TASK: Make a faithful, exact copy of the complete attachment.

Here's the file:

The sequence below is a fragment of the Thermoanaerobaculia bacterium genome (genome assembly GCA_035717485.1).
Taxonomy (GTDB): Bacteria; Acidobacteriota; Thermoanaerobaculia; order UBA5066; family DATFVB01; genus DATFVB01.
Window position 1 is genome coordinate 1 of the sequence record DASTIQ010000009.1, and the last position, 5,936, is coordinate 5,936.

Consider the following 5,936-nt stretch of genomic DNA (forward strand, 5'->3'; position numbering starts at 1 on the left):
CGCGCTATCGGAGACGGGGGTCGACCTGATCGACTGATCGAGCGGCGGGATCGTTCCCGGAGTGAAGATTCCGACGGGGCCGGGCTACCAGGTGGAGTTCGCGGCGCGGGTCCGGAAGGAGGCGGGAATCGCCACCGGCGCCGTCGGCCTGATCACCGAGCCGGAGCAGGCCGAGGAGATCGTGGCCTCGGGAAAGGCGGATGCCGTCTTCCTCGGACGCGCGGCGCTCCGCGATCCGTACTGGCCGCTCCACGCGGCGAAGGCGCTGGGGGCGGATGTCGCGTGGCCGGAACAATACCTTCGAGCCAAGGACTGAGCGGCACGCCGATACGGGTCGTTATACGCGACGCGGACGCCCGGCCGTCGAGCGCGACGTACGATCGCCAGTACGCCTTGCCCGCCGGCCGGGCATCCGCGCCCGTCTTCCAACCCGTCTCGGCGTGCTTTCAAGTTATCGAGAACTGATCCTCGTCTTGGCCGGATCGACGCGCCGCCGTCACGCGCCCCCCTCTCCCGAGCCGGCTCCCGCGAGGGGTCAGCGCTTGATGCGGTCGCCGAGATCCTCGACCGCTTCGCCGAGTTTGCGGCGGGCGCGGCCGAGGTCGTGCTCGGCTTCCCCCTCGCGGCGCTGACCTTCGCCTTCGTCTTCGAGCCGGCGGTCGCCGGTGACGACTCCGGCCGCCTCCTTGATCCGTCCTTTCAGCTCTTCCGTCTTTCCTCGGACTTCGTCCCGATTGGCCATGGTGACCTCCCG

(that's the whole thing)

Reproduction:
The sequence below is a fragment of the Thermoanaerobaculia bacterium genome (genome assembly GCA_035717485.1).
Taxonomy (GTDB): Bacteria; Acidobacteriota; Thermoanaerobaculia; order UBA5066; family DATFVB01; genus DATFVB01.
Window position 1 is genome coordinate 1 of the sequence record DASTIQ010000009.1, and the last position, 5,936, is coordinate 5,936.

Consider the following 5,936-nt stretch of genomic DNA (forward strand, 5'->3'; position numbering starts at 1 on the left):
CGCGCTATCGGAGACGGGGGTCGACCTGATCGACTGATCGAGCGGCGGGATCGTTCCCGGAGTGAAGATTCCGACGGGGCCGGGCTACCAGGTGGAGTTCGCGGCGCGGGTCCGGAAGGAGGCGGGAATCGCCACCGGCGCCGTCGGCCTGATCACCGAGCCGGAGCAGGCCGAGGAGATCGTGGCCTCGGGAAAGGCGGATGCCGTCTTCCTCGGACGCGCGGCGCTCCGCGATCCGTACTGGCCGCTCCACGCGGCGAAGGCGCTGGGGGCGGATGTCGCGTGGCCGGAACAATACCTTCGAGCCAAGGACTGAGCGGCACGCCGATACGGGTCGTTATACGCGACGCGGACGCCCGGCCGTCGAGCGCGACGTACGATCGCCAGTACGCCTTGCCCGCCGGCCGGGCATCCGCGCCCGTCTTCCAACCCGTCTCGGCGTGCTTTCAAGTTATCGAGAACTGATCCTCGTCTTGGCCGGATCGACGCGCCGCCGTCACGCGCCCCCCTCTCCCGAGCCGGCTCCCGCGAGGGGTCAGCGCTTGATGCGGTCGCCGAGATCCTCGACCGCTTCGCCGAGTTTGCGGCGGGCGCGGCCGAGGTCGTGCTCGGCTTCCCCCTCGCGGCGCTGACCTTCGCCTTCGTCTTCGAGCCGGCGGTCGCCGGTGACGACTCCGGCCGCCTCCTTGATCCGTCCTTTCAGCTCTTCCGTCTTTCCTCGGACTTCGTCCCGATTGGCCATGGTGACCTCCCG